Published January 13, 2018
Trump repeats the lie of American exceptionalism. It’s not about Trump, it’s about the system, the lie. Trump has just exposing the soft underbelly myth of American Exceptionalism which followed with the Doctrine of Discovery of 1493, and Manifest Destiny. If we survive Trump, we can be grateful that he personified such disgusting truth.
We are a nation founded on the truth that all of us are created equal. We are equal in the eyes of our Creator, we are equal under the law, and we are equal under our Constitution.
This lie is smooth because it repeats a sentiment that Americans want to believe about ourselves. We want to think that we are a nation founded on the “truth that all of us are created equal.” We want to believe that we are all equal under the law and under our Constitution.
But that is not even close to what the authors of the Declaration of Independence and the Constitution intended to communicate. Many of the founding fathers were white supremacists, and nearly all of them were white nationalists.
They largely envisioned a racially homogeneous country where white men ruled over subservient women and people of color. Many of them owned slaves, they participated in the ethnic cleansing of natives, they broke treaties, they stole land. They were quickly becoming enamored with talk of Manifest Destiny.
In their Declaration of Independence, they labeled natives as savages. And in their Constitution, they never mentioned women, they specifically excluded natives and they all agreed to count Africans as 3/5th of a person.
Even when they tried to fix it, they didn’t. The 13th Amendment doesn’t actually abolish slavery. And the 14th Amendment still specifically excluded women and Indigenous Peoples. Even today, the legal precedent for land titles is based on the dehumanizing Doctrine of Discovery and the Constitution is still peppered with 51 gender-specific, male pronouns in regard to who can be President, run for (or hold) office and, is a citizen.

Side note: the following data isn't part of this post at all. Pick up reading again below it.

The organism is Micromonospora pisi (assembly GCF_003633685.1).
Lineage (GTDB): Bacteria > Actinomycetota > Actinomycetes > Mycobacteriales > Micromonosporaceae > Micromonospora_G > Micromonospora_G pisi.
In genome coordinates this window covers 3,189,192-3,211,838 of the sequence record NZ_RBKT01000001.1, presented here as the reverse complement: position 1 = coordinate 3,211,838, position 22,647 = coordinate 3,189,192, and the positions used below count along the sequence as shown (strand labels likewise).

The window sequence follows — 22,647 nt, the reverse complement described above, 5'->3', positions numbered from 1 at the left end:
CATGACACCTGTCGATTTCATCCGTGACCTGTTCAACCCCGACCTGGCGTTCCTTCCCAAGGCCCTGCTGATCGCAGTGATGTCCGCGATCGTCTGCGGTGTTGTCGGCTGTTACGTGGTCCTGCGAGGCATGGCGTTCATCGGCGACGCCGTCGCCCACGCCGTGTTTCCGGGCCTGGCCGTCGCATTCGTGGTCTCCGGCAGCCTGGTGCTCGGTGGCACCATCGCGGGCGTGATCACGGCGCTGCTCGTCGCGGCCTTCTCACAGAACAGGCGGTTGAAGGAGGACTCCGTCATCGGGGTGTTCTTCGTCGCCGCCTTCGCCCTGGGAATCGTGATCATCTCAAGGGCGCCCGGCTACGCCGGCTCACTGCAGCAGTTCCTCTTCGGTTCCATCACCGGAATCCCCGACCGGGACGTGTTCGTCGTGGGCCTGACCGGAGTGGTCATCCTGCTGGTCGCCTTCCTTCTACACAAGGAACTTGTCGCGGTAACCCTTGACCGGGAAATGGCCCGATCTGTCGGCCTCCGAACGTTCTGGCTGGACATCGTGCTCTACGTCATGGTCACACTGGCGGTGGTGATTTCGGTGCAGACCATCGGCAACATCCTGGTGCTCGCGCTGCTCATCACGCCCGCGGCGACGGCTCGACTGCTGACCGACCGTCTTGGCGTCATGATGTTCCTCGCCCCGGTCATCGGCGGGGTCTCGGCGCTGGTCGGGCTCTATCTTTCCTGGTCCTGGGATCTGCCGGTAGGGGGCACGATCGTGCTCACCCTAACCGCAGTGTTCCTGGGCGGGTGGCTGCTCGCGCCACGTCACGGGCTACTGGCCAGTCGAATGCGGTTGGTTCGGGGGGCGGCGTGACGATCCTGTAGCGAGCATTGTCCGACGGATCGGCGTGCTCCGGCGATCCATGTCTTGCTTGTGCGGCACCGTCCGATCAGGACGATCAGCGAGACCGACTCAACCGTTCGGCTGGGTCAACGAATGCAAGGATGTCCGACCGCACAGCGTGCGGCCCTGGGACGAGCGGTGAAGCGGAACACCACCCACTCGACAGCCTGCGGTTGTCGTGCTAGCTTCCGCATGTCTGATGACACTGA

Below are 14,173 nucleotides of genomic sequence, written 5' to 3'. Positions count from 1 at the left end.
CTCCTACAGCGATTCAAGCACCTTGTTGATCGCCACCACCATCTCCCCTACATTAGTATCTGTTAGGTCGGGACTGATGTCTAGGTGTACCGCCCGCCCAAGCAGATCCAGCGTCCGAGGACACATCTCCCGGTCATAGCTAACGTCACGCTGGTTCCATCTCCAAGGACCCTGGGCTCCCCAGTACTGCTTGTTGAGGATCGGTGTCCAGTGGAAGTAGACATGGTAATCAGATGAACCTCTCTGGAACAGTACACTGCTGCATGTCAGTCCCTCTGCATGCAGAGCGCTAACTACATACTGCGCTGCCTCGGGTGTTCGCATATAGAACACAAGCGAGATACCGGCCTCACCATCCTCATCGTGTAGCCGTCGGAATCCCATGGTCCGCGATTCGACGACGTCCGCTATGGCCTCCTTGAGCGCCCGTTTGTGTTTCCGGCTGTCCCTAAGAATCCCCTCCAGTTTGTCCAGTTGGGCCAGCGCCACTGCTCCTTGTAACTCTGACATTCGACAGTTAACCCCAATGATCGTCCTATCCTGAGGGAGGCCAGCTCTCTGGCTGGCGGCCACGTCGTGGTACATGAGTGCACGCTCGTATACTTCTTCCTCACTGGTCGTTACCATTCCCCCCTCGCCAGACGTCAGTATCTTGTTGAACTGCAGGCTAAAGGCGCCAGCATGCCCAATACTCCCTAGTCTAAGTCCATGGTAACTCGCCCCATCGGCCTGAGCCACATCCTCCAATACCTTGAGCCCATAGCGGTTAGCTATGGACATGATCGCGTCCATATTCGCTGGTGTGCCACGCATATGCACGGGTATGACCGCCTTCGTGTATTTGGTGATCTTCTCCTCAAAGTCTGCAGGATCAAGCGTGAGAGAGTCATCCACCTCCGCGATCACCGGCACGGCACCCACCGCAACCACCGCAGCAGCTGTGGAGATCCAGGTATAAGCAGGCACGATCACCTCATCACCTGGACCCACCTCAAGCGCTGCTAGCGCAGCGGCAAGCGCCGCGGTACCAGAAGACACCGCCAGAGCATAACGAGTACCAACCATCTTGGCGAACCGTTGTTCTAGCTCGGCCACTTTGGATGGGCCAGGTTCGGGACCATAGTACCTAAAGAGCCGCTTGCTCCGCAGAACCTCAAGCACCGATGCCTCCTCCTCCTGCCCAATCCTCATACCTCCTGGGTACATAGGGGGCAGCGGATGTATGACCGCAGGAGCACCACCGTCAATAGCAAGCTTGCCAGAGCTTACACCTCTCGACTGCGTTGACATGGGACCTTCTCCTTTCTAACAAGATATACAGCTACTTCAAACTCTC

Another possible influence is racial predominance, namely the idea that the American Anglo-Saxon race was “separate, innately superior” and “destined to bring good government, commercial prosperity and Christianity to the American continents and the world”. This view also held that “inferior races were doomed to subordinate status or extinction.” This was used to justify “the enslavement of the blacks and the expulsion and possible extermination of the Indians.”
The 19th-century belief that the United States would eventually encompass all of North America is known as “continentalism”. An early proponent of this idea was John Quincy Adams, a leading figure in U.S. expansion between the Louisiana Purchase in 1803 and the Polk administration in the 1840s. In 1811, Adams wrote to his father:
“The whole continent of North America appears to be destined by Divine Providence to be peopled by one nation, speaking one language, professing one general system of religious and political principles, and accustomed to one general tenor of social usages and customs. For the common happiness of them all, for their peace and prosperity, I believe it is indispensable that they should be associated in one federal Union.”
All of Mexico Movement